The NDP transport critic is calling out proposed changes to air passenger protections as the transportation minister defends the government’s approach to making air travel fairer for passengers.
The government tabled a range of amendments to the Canada Transportation Act last week. They include a tenfold increase in the maximum fine an airline can face for violations — from $25,000 to $250,000.
The amendments also would make compensation for airline passengers for flight disruptions mandatory, though there will be a range of exceptions the government hasn’t announced yet. The amendments are part of the government’s budget bill.
The proposed changes came after tens of thousands of passengers filed complaints about the spring and holiday travel seasons last year. In response to the outrage, Transport Minister Omar Alghabra promised changes to the government’s passenger bill of rights, which came into effect in 2019.
Critics had said the protections were not effective. The Canada Transportation Agency (CTA), the quasi-judicial body responsible for adjudicating issues related to air travel. Alghabra said last month that the number of pending complaints is over 40,000.
NDP transport critic Taylor Bachrach said Monday the government’s proposed reforms are unlikely to make travel easier for passengers, and criticized the government for not adopting the European Union’s air passenger protection rules.
“The Liberals have chosen to double down on an approach that’s complex, bureaucratic and expensive,” Bachrach told a news conference.
“As a result, we’re not confident that it’s going to be a significant improvement and that we’re going to see measured progress in terms of protecting air passengers in Canada.”
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The European Union’s air passenger rights regime entitles passengers to either automatic financial compensation or a rebooked flight if a flight is delayed and cancelled, with only a small number of exceptions for airlines.
In a report released last week, the House of Commons standing committee on transport, infrastructure and communities made 21 recommendations to strengthen air passenger protections in Canada. Among them were a recommendation to establish a passenger right to direct financial compensation from airlines and a recommendation to make the complaints process simpler.
Bachrach said the government chose not to adopt the committee’s recommendations or to listen to advice from consumer advocacy organizations.
“They’ve put us in a position where we’re likely to see more air passengers sleeping on airport floors and out thousands of dollars because of the behaviour of Canada’s airlines,” he said.
“It’s really unclear why the Liberals have ignored the example that has worked so well in Europe for over a decade.”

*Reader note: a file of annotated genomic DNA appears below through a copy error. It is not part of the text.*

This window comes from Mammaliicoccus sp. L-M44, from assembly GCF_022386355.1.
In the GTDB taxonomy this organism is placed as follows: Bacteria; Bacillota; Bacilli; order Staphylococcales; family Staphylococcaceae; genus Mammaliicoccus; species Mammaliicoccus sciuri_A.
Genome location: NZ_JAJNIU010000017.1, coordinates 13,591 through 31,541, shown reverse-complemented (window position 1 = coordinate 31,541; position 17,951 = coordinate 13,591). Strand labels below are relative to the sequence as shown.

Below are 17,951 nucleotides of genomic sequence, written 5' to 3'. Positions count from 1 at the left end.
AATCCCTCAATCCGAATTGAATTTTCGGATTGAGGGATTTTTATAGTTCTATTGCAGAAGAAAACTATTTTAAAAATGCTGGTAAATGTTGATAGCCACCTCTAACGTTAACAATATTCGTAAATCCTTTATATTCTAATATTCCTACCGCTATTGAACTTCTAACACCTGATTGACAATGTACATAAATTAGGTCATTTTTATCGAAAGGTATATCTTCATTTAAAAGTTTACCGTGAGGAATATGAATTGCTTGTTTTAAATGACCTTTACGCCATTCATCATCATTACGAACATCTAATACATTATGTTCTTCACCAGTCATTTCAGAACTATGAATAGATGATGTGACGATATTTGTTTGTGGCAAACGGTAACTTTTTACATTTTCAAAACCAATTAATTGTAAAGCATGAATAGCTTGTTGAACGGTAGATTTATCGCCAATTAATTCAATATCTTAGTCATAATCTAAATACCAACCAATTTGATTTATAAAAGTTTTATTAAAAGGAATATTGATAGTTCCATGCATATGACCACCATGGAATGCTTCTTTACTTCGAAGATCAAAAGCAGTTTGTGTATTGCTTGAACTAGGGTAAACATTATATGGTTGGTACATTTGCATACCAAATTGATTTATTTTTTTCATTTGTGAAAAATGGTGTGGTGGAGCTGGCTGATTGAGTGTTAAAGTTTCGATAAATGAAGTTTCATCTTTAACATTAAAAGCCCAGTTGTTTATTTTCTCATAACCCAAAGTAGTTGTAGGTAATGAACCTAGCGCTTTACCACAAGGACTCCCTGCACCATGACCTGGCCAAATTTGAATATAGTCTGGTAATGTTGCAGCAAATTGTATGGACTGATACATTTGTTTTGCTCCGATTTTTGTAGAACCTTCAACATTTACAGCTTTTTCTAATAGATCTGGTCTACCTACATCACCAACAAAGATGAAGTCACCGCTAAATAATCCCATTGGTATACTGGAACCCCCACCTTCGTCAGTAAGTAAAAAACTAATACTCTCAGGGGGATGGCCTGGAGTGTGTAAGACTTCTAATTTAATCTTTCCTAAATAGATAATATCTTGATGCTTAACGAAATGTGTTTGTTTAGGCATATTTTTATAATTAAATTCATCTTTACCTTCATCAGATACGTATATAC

Bachrach said he worries that airlines will deny passengers compensation even for situations that are within an airline’s control. He added that even the passengers who do go through the complaints process don’t always see compensation.
Though he welcomed the increase in fines, he said he’s not confident they’ll motivate airlines to improve their service.
“So far, we haven’t seen fines used as an effective tool,” Bachrach said.
Conservative transport critic Mark Strahl also blasted the proposed changes, saying Canada’s federal transportation system is “an international embarrassment.”
“During the holiday season, families were left stranded for days sleeping on floors at airports and rail stations across the country. Now, 45,000 Canadians are stuck in an 18-month long line just to have their complaints heard by Trudeau’s government,” Strahl said in a media statement.
“The nightmare of our transportation system is only furthering under this Liberal government’s watch and this latest announcement will do nothing to change that.”
Minister says changes will improve air travel
In a news conference Monday, Alghabra said he’s confident the proposed reforms will make air travel less frustrating for passengers.
“I would argue that this new proposal is tougher than the EU, and I would argue that it is tougher than the United States,” he said.
Alghabra said the new rules will put an onus on airlines to show flight disruptions are caused by safety concerns or reasons outside their control.
“This means there will be no more loopholes where airlines can claim a disruption is caused by something outside of their control for a security reason when it’s not,” Alghabra said at the news conference.
“And it will no longer be the passenger who will have to prove that he or she is entitled to compensation. It will now be the airline that will need to prove that it does not have to pay for it.”
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Alghabra did say the government will introduce a range of exceptions for airlines later in the year. He did not say what the exceptions would be, but said a snowstorm which disrupts travel would be one example.
“Airlines are not responsible for a snowstorm … I think Canadians understand when there’s a snowstorm,” he said.
The federal government announced $75.9 million last month to help the CTA clear the complaints backlog.
But Alghabra said the government’s proposed changes, including the stiffer fines, will also ease the pressure on the CTA.
“It’s in the airlines’ vested interest that they deal with [complaints] before they go to the CTA,” Alghabra said.
“Hopefully, we can see that backlog get dealt with much quicker.”